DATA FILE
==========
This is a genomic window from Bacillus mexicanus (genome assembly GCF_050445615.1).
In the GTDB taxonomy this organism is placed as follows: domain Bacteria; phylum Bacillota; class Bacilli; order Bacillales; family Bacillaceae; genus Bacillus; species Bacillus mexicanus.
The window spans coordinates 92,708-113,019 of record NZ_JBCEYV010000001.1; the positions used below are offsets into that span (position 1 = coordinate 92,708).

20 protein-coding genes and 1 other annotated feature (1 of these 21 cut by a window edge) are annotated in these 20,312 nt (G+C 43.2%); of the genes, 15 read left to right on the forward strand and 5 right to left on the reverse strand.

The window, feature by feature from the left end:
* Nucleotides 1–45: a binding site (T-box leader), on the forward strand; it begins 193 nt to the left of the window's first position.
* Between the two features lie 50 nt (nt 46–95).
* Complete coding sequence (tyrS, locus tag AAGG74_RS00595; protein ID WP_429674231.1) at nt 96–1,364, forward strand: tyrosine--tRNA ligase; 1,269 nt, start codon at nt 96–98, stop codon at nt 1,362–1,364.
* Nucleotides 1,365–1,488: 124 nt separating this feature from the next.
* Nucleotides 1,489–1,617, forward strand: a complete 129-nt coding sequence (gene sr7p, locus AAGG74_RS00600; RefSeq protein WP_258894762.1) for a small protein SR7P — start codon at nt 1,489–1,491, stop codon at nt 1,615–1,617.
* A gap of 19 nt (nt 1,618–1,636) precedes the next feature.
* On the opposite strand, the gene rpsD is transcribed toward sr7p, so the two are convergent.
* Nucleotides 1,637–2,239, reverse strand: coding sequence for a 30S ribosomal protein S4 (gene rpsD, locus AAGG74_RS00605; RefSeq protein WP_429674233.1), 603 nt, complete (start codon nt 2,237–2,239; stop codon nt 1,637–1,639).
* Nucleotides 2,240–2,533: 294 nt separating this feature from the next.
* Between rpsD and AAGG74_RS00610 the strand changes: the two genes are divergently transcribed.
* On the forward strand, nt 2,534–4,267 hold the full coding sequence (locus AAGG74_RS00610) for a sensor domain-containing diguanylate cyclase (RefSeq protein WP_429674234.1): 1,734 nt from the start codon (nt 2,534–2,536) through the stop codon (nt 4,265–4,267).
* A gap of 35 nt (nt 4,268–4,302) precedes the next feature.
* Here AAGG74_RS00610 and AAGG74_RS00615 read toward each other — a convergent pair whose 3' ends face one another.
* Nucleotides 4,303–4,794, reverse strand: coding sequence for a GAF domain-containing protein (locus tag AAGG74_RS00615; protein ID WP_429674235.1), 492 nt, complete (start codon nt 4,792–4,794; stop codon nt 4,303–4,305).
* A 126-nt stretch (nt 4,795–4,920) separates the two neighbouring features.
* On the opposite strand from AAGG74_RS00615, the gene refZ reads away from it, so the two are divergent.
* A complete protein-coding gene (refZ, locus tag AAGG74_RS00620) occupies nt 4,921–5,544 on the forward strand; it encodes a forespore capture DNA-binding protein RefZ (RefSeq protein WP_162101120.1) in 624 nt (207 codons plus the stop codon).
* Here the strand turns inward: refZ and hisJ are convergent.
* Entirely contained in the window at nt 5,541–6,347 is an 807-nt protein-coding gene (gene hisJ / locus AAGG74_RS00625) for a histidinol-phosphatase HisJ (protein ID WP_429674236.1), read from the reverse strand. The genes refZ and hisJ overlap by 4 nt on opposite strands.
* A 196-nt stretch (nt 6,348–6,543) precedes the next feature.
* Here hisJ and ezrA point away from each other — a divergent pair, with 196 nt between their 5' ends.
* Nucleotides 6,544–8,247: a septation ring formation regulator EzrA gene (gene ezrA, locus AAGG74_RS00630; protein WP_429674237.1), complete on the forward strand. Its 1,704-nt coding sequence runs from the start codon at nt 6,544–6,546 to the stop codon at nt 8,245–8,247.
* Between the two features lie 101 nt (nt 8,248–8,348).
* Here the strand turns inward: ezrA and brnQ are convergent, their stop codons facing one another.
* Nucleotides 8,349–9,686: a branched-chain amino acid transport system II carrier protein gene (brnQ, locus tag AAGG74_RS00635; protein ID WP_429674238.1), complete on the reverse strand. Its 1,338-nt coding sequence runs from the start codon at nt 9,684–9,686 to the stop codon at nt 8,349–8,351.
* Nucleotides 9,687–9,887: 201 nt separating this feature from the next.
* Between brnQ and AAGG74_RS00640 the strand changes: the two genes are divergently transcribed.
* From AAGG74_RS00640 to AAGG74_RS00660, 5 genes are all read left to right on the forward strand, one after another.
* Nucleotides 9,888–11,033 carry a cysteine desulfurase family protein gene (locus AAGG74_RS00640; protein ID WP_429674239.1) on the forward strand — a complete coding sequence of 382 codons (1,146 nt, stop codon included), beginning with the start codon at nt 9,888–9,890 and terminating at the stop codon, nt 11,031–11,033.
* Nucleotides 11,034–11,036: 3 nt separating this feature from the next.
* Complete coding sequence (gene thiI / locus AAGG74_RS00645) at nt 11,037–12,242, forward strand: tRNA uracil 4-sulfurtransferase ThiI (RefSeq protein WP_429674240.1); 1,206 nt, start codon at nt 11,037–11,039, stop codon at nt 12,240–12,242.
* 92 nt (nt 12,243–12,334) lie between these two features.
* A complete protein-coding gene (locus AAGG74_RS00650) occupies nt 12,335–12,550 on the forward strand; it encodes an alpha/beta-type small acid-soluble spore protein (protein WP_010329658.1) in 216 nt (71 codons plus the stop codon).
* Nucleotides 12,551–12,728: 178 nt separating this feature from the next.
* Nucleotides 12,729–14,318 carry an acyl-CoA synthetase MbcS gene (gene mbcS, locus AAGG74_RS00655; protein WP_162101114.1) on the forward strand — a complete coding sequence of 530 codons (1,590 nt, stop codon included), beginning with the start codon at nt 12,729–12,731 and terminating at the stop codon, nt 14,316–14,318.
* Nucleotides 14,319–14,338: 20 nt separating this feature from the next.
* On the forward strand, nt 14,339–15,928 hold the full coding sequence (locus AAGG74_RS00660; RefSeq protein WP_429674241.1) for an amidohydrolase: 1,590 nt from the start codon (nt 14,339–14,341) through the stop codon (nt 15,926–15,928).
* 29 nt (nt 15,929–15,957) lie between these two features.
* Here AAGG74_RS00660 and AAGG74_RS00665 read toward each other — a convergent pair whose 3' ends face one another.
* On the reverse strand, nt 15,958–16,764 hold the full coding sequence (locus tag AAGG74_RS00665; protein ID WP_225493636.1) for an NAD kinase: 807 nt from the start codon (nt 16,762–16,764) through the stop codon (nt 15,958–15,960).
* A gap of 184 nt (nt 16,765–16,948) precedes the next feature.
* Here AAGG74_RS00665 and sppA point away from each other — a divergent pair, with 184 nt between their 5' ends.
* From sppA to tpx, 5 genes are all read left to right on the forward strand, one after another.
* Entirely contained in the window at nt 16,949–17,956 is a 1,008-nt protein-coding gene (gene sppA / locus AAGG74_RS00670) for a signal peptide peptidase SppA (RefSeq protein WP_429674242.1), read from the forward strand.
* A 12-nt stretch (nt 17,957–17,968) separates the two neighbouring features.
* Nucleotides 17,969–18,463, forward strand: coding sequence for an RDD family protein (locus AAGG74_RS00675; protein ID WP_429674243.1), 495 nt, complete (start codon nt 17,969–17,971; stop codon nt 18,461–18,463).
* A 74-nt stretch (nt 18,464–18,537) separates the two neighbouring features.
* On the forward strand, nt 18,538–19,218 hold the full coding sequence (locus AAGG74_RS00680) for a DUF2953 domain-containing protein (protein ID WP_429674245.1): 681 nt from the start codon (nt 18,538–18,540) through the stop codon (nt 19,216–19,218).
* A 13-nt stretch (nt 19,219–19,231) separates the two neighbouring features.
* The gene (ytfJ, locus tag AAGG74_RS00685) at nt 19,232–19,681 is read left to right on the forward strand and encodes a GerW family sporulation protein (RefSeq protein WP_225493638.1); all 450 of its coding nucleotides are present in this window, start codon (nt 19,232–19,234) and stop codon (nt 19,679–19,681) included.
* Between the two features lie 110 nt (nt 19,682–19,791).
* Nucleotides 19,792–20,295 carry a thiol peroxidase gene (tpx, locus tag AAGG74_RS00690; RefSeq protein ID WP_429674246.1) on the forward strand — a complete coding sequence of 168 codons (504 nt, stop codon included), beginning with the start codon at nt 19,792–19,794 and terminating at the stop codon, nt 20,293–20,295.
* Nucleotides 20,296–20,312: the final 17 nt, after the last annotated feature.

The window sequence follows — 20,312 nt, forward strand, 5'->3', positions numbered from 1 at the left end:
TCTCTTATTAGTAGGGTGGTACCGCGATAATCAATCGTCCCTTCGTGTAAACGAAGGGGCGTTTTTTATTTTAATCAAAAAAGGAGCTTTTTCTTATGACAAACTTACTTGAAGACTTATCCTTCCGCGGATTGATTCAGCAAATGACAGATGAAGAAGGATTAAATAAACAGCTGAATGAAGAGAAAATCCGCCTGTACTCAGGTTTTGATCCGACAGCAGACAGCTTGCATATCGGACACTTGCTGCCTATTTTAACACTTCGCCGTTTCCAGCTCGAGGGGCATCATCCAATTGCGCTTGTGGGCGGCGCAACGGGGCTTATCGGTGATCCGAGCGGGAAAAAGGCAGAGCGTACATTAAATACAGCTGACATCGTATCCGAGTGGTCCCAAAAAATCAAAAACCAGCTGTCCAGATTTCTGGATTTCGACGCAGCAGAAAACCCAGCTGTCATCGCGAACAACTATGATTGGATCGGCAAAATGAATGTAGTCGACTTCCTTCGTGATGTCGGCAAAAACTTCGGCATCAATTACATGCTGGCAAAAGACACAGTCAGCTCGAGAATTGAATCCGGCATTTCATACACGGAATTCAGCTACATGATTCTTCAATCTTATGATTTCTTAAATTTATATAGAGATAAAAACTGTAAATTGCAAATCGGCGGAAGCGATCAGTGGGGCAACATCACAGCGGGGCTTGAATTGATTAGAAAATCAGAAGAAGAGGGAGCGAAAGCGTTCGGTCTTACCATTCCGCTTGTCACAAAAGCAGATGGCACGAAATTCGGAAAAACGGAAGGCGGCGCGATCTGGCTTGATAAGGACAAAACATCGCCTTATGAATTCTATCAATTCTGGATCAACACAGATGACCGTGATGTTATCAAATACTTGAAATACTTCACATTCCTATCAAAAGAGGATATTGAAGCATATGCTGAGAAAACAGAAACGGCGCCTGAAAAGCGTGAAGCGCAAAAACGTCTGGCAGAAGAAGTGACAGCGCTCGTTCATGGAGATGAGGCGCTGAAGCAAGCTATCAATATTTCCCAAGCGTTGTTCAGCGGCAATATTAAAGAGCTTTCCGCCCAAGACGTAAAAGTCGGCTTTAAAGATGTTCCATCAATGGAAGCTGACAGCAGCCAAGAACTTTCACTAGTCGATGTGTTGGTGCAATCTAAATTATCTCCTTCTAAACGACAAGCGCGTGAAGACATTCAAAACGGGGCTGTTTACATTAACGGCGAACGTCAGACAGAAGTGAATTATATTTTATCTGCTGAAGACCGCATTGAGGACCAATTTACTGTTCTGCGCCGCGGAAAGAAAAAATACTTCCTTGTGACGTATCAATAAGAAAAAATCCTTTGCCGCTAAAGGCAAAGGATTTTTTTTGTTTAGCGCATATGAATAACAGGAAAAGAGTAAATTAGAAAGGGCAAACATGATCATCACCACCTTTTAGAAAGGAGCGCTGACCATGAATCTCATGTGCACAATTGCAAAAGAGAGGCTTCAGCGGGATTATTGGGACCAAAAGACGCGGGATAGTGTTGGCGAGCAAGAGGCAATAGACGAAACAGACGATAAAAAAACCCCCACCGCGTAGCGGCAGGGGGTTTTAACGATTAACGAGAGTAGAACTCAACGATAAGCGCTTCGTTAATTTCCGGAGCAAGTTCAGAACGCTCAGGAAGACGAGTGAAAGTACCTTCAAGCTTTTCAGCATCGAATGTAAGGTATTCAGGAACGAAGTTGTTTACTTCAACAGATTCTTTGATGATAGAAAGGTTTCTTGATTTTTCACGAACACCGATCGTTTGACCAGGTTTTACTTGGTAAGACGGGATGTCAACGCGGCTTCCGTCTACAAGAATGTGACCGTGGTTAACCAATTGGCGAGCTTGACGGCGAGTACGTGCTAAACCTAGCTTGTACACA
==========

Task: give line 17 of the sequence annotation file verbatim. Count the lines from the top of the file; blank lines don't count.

* A gap of 35 nt (nt 4,268–4,302) precedes the next feature.